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    • "The use of antifibrinolytics has provoked concerns about increased complications, especially the increased thrombotic tendency. The potential of postoperative thrombosis needs to be more carefully explored and diligent reporting of all adverse events must be adopted [5]. Dunn et al [20] performed a review of TXA in spine surgery, complications of cerebral thrombosis, arterial thrombosis, acute renal failure, and coronary graft occlusion was all reported. "
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    ABSTRACT: Spine surgery, particularly reconstructive surgery, can be associated with significant blood loss, and blood transfusion. Antifibrinolytic agents are used routinely to reduce bleeding in cardiac, orthopaedic, and hepatic surgery. The purpose of this study was to assess the efficacy and safety of using antifibrinolytic agents in reducing blood loss and blood transfusions in spine surgery. A systematic search of all related studies written in English published by October 2012 was conducted using the MEDLINE, EMBASE and the Cochrane Library databases. Randomized controlled trials that reported the drug dosage, total blood loss, blood transfusion and incidence of deep vein thrombosis as the primary outcome were included. Nine studies involving 482 patients were identified. Patients receiving antifibrinolytic agents had reduced blood loss (WMD =-288.8, 95 % CI - 46.49, - 110.19; P = 0.002), reduced blood transfusion (WMD =-242.7, 95 % CI - 422.57, - 62.95; P = 0.008), reduced blood transfusion rate (RR 0.73, 95% CI 0.58, 0.93; p = 0.010) and no increase (RR 0.25, 95 % CI 0.03, 2.22; P = 0.21) in the risk of deep vein thrombosis. Conclusions: We conclude that antifibrinolytic agents significantly decrease blood loss, blood transfusion, and there is no increase in the risk of deep vein thrombosisfor transfusion requirements in spine surgery.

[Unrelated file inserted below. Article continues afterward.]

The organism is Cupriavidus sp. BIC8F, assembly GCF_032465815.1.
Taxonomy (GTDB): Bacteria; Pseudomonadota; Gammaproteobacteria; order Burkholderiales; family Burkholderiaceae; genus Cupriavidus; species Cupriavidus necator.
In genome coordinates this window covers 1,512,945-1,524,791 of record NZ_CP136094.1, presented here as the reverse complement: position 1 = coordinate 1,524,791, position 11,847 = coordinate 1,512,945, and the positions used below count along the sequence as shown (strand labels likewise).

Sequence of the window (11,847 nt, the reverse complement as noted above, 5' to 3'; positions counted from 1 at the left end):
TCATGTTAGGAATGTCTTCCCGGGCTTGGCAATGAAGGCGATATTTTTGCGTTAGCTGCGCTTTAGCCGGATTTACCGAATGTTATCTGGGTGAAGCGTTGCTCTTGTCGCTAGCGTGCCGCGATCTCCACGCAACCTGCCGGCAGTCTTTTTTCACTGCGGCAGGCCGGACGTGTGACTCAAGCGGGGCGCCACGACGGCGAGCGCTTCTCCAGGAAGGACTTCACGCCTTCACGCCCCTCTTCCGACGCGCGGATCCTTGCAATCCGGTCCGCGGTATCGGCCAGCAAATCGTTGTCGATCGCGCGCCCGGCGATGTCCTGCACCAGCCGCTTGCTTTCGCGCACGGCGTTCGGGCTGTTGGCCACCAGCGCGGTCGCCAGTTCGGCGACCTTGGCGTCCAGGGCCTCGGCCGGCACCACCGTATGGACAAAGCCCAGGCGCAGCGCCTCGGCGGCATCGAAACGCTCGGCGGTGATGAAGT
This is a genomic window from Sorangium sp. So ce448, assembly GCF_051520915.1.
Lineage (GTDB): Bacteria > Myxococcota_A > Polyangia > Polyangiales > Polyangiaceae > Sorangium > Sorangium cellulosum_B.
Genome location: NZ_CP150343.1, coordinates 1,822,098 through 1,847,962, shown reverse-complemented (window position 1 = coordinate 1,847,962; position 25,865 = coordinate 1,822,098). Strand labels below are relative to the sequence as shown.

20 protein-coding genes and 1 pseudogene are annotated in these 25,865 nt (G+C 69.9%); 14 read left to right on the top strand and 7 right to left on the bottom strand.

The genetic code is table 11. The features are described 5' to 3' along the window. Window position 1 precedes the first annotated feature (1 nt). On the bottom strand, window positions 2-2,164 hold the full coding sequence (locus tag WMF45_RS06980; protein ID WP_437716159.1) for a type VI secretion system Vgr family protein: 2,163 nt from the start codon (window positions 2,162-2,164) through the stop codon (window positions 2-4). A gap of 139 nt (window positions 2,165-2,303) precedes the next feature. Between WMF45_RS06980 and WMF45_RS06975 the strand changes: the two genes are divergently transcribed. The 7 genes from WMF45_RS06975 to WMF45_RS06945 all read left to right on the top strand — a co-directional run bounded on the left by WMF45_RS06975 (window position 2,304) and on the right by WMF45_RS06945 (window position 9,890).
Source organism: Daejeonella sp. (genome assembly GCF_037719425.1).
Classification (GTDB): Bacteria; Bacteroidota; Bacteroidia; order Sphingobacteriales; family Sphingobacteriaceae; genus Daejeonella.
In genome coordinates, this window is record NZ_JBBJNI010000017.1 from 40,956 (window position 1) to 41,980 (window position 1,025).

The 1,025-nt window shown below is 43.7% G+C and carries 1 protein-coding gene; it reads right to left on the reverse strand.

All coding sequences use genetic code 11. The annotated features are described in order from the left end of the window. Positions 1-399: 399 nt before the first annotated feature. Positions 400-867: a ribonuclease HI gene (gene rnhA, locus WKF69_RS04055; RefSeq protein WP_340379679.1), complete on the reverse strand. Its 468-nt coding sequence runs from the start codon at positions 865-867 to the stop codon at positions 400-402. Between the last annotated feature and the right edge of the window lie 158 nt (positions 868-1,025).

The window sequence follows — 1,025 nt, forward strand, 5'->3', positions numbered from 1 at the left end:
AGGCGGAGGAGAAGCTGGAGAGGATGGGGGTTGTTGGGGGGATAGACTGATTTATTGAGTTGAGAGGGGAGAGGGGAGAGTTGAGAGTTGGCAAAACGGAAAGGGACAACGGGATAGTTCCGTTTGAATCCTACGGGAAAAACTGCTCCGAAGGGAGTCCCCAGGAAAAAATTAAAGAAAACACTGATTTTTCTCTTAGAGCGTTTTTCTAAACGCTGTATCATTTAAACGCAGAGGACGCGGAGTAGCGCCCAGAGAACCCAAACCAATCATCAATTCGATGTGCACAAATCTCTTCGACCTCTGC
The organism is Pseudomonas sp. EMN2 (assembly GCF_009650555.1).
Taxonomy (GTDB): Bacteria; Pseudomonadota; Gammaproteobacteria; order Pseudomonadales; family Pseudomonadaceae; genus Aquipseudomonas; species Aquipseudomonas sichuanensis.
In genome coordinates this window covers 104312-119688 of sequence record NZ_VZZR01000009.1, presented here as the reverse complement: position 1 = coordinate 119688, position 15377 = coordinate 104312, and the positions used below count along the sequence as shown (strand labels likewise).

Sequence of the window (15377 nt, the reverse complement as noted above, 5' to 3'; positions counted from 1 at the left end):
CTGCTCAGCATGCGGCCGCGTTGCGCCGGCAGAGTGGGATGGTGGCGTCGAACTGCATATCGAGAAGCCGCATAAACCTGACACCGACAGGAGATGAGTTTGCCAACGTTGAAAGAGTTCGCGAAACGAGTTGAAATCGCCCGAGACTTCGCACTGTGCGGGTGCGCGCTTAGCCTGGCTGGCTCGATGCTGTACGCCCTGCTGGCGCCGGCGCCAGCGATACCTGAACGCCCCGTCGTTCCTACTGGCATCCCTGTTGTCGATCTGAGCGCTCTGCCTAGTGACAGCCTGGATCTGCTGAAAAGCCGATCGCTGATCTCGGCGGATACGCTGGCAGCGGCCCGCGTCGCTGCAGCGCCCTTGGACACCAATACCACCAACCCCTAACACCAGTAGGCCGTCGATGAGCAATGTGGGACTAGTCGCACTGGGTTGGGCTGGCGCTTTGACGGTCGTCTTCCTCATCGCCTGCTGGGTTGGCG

Full-text · Article · Nov 2013 · PLoS ONE
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    • "Reduced fibrinolytic marker activity may be associated with increased thrombotic risk [2] [17], but studies of TKR with tourniquet show conflicting results as to the effects of TXA on coagulation markers [18] [19] [20]. In clinical practice, various meta-analyses of TXA in orthopedic surgery have shown no increase in thrombotic or thromboembolic risk [10] [11] [21] [22]. "

    Full-text · Article · Sep 2013 · Thrombosis Research